As the U.S. readies for an expected onslaught of electric vehicles (EVs), the San Francisco Bay Area is quickly becoming one of the regions that's particularly well-prepared for EVs. In late 2008, mayors from the Bay Area joined together to approve a multi-billion dollar plan that would eventually bring thousands of EV charging stations to the area. This initial plan successfully kicked off an ongoing drive to bring even more chargers to the Bay Area.
Earlier this week, automotive execs came together to discuss the future of the industry at the Center for Automotive Research Management Briefing Seminars in Traverse City, MI. As Green Car Advisor reports, one of the sessions at the seminar was titled "Full-scale Deployment: Making the Business Case." This particular session focused on discussing the need for widespread deployment of public charging stations. However, the discussion quickly turned around as many panelists argued that there's si
It shouldn't be a surprise that, at a conference called Plug-In 2010, we can find a bunch of plug-in vehicle charger companies. Schneider Electric is here in San Jose, CA and wants to be known not for wireless charging or having a stylish home unit but for being your one-stop shop for "electric vehicle charging solutions." Rich Korthauer, Schneider's business director of final distribution, said the company has a presence in most American homes (go ahead, check the name on your circuit breaker.
According to a new study conducted by Pike Research, the number of electric vehicle (EV) charge points across the globe will reach 4.7 million by 2015. That's so many that the study suggests that the charging market will become overly crowded by next year.
A pair of identical bills, the "Electric Drive Vehicle Deployment Acts," are expected to be introduced in the U.S. Congress today that would provide up to $11 billion in additional funding to spur deployment of electric vehicles (EVs). The hope is to get up to 4 million EVs on the road by 2017, a very audacious goal. The money would primarily go to about five to eight regions that are considered electric-vehicle friendly, which presumably means places like California, New York and some other sou
More and more fast charging system will hit the streets over the next decade as electric vehicles become more common. As the market grows, more and more players will enter the space. One of them, Netherlands-based Epyon, showed off its new fast charger this week in Amsterdam along with a public display of the Nissan Leaf.
With the launch of the Nissan Leaf closing in fast and the supporting infrastructure still a bit lacking, it really comes as no surprise that the company continues to seek more Memorandums of Understanding (MOU). The latest MOU, a three-year deal signed with General Electric, will focus solely on smart charging networks. The two companies will work together to, "make smart charging a reality." In the months ahead, the companies will identify projects that they can collaborate on leading towards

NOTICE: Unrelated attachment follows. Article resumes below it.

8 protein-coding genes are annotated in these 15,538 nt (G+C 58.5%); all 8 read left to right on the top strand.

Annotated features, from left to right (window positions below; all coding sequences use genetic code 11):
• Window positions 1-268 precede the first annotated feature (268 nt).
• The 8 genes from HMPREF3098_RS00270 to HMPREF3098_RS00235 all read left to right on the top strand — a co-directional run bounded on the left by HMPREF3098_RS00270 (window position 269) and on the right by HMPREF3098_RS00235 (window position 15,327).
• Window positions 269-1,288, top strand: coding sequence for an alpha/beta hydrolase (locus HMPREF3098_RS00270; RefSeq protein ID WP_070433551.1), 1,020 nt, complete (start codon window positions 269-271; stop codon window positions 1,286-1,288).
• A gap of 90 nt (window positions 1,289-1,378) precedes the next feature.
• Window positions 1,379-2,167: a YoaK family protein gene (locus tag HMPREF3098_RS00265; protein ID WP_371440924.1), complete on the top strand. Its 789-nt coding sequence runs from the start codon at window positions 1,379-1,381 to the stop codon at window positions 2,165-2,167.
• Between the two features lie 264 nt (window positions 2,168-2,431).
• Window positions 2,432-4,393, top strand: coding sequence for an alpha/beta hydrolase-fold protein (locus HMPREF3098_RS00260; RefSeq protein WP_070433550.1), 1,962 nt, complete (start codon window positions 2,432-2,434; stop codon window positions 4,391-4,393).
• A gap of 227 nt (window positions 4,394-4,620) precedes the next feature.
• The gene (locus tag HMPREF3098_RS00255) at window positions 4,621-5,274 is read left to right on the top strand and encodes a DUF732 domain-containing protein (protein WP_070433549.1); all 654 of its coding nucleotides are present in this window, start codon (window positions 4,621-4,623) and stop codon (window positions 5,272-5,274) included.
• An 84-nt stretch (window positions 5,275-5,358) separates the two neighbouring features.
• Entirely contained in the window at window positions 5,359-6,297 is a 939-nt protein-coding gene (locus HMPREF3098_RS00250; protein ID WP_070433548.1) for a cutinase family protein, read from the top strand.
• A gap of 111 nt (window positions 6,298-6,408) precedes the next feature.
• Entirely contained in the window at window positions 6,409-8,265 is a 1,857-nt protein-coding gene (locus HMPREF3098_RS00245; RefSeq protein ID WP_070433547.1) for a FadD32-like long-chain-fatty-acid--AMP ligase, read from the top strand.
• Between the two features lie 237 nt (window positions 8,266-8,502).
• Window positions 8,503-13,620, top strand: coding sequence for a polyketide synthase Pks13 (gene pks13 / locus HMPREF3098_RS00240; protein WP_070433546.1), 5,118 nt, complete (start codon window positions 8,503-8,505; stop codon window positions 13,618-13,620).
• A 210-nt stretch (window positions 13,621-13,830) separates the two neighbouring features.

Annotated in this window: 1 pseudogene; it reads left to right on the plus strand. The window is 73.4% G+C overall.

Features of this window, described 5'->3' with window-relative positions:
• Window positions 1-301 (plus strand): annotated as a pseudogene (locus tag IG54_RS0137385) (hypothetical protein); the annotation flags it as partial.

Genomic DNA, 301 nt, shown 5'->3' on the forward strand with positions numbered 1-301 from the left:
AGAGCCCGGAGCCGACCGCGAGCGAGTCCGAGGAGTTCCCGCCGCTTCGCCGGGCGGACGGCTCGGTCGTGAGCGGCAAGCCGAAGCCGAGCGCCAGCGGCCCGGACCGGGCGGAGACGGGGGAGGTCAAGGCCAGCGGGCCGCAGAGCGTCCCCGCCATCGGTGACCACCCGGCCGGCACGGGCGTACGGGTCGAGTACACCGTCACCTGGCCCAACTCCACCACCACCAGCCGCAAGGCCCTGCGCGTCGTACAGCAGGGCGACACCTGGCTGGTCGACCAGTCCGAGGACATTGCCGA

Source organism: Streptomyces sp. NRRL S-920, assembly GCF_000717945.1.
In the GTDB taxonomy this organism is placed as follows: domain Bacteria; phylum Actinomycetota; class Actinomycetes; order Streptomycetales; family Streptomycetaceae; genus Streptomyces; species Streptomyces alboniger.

A lot of interesting conversation takes place annually at the SAE World Congress. The conference brings together heads of companies, scientists, engineers and people from many other walks of life. With so much diversity present at a single event, it's only a matter of time before some off-the-wall idea got bounced around for adamant attendees to duke it out.
What realistic electric vehicle recharging options are there for apartment dwellers?
One of the challenges to making electric vehicles (EVs) "work" in the real world is figuring out how, where and when to recharge them. If you have a garage, then those questions kind of answer themsleves. You come home, take 15 seconds to plug the car into the wall and undo the plug in the morning with a full charge. One previous Greenlings looked at EV charging basics and another Greenlings explained some of the options for home recharging. We recommend reading through those pieces as a primer
As electric vehicles begin to find their way to peoples driveways and garages, knowing what's involved with charging up the batteries becomes more necessary. Over the years, electric vehicles (EVs) have used different kinds of batteries and employed different types of chargers and connectors, so the car that you buy next year may not work with the charger you picked up on eBay last month. While in the future charging may be as simple as parking in your garage or driveway and having an automated
One of the big arguments that EV proponents make against the concept of range anxiety is that businesses and public parking areas can install charging stations allowing drivers to top up when parked. Businesses could even offer free charging as an enticement to draw in customers. Few however, have taken up that challenge. UK-based electronics retailer Comet is among the first to offer free charging for customers at its store in Croydon. The outlet is in a locked box and interested users can requ
There are a number of hurdles to overcome before we're all parking electric cars in our driveways and garages. We often tend to focus in on the vehicle itself, as there is plenty of work to be done on that front, not the least of which is creating suitable batteries. Remember, though, that an entire infrastructure already exists for gasoline- and diesel-powered vehicles that will need to be replaced if we're all driving with electrons. Early EV adopters may get specialized systems installed in t